USAO corn study finds national audience
Traditional corn growing techniques were the subject of discussion on the national radio program Native America Calling on February 28, spurred by research that originated at the University of Science and Arts.
The show, titled “Corn is Culture,” featured Dr. Lee Hester, associate professor of American Indian studies at USAO, and focused on the cultural importance of native corn as well as how traditions are being lost through modern growing methods.
The research, spearheaded by Hester, explored native corn growing techniques while preserving precious seed stock.
Taking advantage of USAO’s unique five-week independent study program, Hester assembled a team of five students to do exactly that — plant a number of endangered tribal corn varieties in order to increase the seed stock as well as pass the traditional cultivation methods on to the next generation.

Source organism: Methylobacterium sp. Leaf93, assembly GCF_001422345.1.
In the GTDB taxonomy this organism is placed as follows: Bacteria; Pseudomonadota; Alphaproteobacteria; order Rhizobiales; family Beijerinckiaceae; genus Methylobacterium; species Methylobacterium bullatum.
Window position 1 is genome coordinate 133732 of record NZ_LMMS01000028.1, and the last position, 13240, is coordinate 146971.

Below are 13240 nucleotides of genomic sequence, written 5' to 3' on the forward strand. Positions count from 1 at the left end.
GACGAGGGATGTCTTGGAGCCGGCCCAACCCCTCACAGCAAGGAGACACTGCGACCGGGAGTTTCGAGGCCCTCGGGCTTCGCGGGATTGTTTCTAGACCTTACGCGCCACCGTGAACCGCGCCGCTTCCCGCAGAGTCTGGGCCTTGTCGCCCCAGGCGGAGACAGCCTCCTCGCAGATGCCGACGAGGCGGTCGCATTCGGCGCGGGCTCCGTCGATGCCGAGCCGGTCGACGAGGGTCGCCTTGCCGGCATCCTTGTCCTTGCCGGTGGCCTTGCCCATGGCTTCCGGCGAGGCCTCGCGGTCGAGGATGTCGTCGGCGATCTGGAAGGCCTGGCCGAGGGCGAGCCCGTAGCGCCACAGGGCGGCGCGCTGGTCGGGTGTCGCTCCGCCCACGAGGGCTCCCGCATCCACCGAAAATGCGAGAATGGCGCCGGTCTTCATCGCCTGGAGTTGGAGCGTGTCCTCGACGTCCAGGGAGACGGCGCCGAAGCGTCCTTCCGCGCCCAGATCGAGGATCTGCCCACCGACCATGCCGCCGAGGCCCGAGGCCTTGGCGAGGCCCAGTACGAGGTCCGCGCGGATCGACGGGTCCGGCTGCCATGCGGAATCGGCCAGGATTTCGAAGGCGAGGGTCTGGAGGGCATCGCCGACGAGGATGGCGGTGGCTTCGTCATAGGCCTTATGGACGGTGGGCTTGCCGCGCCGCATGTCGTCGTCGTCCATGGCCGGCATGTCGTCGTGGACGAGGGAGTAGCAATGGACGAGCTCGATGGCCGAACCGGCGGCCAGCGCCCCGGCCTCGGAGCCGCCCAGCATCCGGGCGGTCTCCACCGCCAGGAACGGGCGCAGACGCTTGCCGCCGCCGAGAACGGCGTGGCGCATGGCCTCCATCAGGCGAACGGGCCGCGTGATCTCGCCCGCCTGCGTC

Alumna Marcy LaFerr was one of the students who participated in the project and also joined in the radio discussion.
LaFerr, a resident of Anadarko, graduated in 2011 with a bachelor of arts degree in American Indian studies.
With USAO being one of only two programs in the state of Oklahoma offering a degree in American Indian studies, Hester appreciated the opportunity to show the work and cultural importance of native academics to a national audience.
“Growing corn has always had great spiritual significance for those tribes who grow it,” Hester said.
“But the traditional methods of cultivation and the huge number corn varieties also demonstrate profound scientific and technical understanding. I hope that listeners caught some of my enthusiasm for the subject.”
The Native America Calling program is a live call-in program, broadcast through the Internet and on 52 radio stations in the United States and Canada, with an audience of more than 500,000 listeners weekly.
Episodes of Native America Calling are archived on its website at nativeamericacalling.com
[This story includes contributions from USAO student Patrick Rost]